The Bank's 1994–96 EEO Plan requires departments and branches to select appropriate strategies from those provided and to report back on progress each six months. Personnel Policy Department, in turn, monitors this progress and reports to the EEO Policy Committee on a regular basis. In the period under review, all areas returned plans as requested and the early indications are that progress has been made in most areas of the Bank in implementing many of the strategies.

The statistics set out in Appendices 3 and 4 provide some measures of change in the relative positions of staff represented in EEO groups.

Current Organisational Structure

  • Since the EEO statistical benchmarks were established in 1987, total staff numbers in the Bank have halved. The process of decline continued during the year under review, with completion of the latest phase of the Bank's restructuring program. In the twelve months to June 1995, 389 staff left the Bank; almost half of these were surplus to the Bank's needs and accepted voluntary redundancy offers.
  • The proportion of women who accepted such offers was higher than in previous years: of the 190 staff exiting with redundancy offers, 60.5 per cent were women, over a quarter of whom were on, or had recently completed, maternity leave. Overall since 1991, female staff in the Bank have decreased by 37 per cent and males by 24 per cent.
  • These departures, together with the relatively limited recruitment undertaken by the Bank in the past few years, have continued to change the gender mix in the Bank. Women now represent 48 per cent of salaried staff, compared with 54 per cent four years ago. The proportion of women in salaried positions Level 3 and below has fallen quite sharply, but the proportion in management positions (Level 5 and above) continued to increase: 8 per cent of this group were female in 1991, but the proportion was almost 15 per cent in 1995.
  • The representation of people from non-English speaking backgrounds continues to increase gradually. People born in a non-English speaking country now represent 13 per cent of staff, and a further 10 per cent have a parent from a non-English speaking background.
  • The representation of people with disabilities and Aboriginal and Torres Strait Islanders has remained constant during the period under review.
  • The Bank's reported representation of people with disabilities may be conservative since staff have not been surveyed since 1987, so that staff who have acquired disabilities since then are not identified in the database.
  • Analysis of the distribution of staff within different occupational groups showed that an increasing proportion of women are employed in clerical/administrative occupations and that female representation in the clerical support areas of the Bank continued to fall.

    Graph Showing Age Distribution of Staff
  • The number of permanent part-time staff in the Bank did not change significantly over the period, except at NPA where it doubled.
  • Statistics on the Bank's age distribution show that 63 per cent of women, compared with 36 per cent of men, are under 35.
  • Data from exit interviews collected during the period and analysed by location, gender and employment level, showed no significant differences between men and women as to the reasons given for leaving the Bank.

Staff Selection

  • Recruitment increased 73 per cent from last year, partly due to an increase in natural attrition and the opening up of new specialist positions as a result of restructuring. Of the 209 staff recruited, 23 were for trainee fixed term positions, 36 for entry level clerical positions, 33 for graduate research positions and 117 for other fixed term or permanent appointments. Overall, 50 per cent were women, 27 per cent came from non-English speaking backgrounds, 2 per cent were people with disabilities and 1 per cent were Aboriginal or Torres Strait Islanders.
  • Females represented 42 per cent of the graduate intake, compared with 37 per cent of total applicants. Once selected for interview, females received more position offers than males: 87.5 per cent against 48 per cent.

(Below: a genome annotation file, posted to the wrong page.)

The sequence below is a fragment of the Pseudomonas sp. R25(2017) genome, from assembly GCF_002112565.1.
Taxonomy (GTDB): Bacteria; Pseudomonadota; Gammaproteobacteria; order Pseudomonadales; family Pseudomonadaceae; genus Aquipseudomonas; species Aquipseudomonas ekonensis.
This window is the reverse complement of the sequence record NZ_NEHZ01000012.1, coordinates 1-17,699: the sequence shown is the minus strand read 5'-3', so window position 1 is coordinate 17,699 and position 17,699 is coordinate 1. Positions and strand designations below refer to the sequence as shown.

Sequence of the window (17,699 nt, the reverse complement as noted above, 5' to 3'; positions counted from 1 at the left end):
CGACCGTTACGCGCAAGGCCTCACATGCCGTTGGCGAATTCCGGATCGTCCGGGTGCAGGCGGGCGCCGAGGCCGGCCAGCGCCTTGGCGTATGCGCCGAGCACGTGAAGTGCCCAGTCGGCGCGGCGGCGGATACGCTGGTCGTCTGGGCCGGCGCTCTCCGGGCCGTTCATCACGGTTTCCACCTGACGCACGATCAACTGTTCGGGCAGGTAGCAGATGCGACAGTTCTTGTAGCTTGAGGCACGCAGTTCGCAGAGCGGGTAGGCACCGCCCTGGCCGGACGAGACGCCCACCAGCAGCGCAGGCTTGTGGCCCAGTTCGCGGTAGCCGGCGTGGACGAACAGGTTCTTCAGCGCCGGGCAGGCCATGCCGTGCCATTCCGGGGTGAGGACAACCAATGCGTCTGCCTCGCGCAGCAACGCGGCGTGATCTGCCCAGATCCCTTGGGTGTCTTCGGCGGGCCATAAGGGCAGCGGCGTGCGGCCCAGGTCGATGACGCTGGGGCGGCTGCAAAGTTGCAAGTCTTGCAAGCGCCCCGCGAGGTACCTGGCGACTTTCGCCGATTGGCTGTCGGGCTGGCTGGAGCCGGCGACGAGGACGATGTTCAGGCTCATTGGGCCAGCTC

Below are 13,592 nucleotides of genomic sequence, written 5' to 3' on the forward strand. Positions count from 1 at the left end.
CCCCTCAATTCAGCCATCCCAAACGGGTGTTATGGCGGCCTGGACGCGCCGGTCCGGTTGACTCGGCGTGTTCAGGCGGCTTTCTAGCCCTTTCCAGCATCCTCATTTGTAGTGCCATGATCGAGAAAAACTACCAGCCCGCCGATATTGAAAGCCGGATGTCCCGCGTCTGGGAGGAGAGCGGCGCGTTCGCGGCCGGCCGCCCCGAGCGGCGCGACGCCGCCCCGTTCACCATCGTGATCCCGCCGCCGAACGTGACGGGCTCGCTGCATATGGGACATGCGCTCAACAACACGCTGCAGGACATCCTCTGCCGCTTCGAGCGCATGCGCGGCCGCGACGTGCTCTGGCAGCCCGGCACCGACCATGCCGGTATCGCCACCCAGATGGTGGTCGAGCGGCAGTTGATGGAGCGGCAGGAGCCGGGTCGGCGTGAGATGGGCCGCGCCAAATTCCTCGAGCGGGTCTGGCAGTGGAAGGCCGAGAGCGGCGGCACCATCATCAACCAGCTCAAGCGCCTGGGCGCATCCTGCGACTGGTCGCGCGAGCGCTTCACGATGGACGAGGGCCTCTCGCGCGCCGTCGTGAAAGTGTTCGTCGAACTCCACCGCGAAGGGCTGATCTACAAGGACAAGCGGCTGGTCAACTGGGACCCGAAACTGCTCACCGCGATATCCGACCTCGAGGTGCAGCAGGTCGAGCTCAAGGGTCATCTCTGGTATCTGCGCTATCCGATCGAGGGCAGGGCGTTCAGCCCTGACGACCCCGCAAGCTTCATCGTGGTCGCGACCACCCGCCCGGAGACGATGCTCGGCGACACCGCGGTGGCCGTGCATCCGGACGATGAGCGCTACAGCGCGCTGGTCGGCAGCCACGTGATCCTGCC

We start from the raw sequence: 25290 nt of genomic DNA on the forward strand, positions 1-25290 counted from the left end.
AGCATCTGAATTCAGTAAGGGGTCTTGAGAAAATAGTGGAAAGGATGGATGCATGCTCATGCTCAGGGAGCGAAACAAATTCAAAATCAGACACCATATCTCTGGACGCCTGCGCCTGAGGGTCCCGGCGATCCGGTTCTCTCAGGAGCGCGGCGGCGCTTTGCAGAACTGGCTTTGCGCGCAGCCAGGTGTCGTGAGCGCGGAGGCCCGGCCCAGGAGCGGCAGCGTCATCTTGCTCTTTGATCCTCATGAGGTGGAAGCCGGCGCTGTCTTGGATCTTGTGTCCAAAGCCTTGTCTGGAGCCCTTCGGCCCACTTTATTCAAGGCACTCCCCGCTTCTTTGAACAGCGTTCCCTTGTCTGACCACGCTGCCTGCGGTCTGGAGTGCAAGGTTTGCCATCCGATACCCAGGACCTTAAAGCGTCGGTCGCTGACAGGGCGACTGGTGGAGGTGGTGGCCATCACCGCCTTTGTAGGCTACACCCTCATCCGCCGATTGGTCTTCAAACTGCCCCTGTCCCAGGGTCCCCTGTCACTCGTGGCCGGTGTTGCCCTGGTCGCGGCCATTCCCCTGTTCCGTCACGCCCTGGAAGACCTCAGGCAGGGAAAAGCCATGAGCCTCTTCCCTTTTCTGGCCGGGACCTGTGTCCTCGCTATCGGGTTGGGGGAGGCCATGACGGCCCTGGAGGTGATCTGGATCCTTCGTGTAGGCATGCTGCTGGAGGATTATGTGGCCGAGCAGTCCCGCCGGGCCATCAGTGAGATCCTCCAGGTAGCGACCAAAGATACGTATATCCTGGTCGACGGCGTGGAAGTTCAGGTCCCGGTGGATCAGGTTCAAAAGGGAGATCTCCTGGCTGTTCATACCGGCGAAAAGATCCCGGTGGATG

• Promotions also increased this year due, in part, to restructuring in the clerical/administrative stream. Females made up 48 per cent of the 171 promotions, last year the corresponding figure was 40 per cent.
  • Females continued to move into non-traditional occupations. During the year two female staff from NPA and two from Perth were appointed as Security Guards. These followed only a few previous appointments to this formerly all-male group.
  • 74 per cent of promotion selection panels held in Sydney/Head Office over the past six months had female members and 12 per cent were chaired by a woman. Twenty-six staff members, of whom almost half were women, were trained in selection panel procedures during the year.

Staff Training and Career Development

  • Study assistance for courses approved by the Bank was provided during the year to 136 staff members, 36 per cent of whom were females. 7.4 per cent of female staff and 10.1 per cent of male employees currently receive study assistance. Six employees, including two women, undertook full-time post-graduate study with Bank support during the year. Five women were seconded during the year to other organisations locally and overseas.
  • Approximately 50 per cent of most EEO groups attended some internal training during the year, a similar rate to men. The rates for attendance at external training were lower: around 40% for men and 24% for women. The average duration of courses tended to be shorter for women and people from a non-English speaking background.

    Graph Showing Study Assistance
    Graph Showing Women Completing Parental Leave

Conditions of Employment

  • 117 women (17.6 per cent of female staff) used parental leave and/or part-time work contiguous with parental leave during 1994/95. Three per cent of males took parental leave.
  • During 1994/95, there was a slight fall in the proportion of women returning to work following parental leave, due in part to the voluntary redundancy program. Of those who returned to work, two-thirds initially returned on a part-time, rather than full-time basis. This is an increase on previous years.


Overall, the statistics suggest some improvement in the relative status of women, especially for the mainstream salaried staff of the Bank and in the relative status of people from non-English speaking backgrounds. The representation of other EEO groups has remained much the same as last year.

Further improvements will continue to depend on on-going attention to corporate personnel policies and appropriate consideration of equity issues in the day-to-day staffing decisions made by individual managers.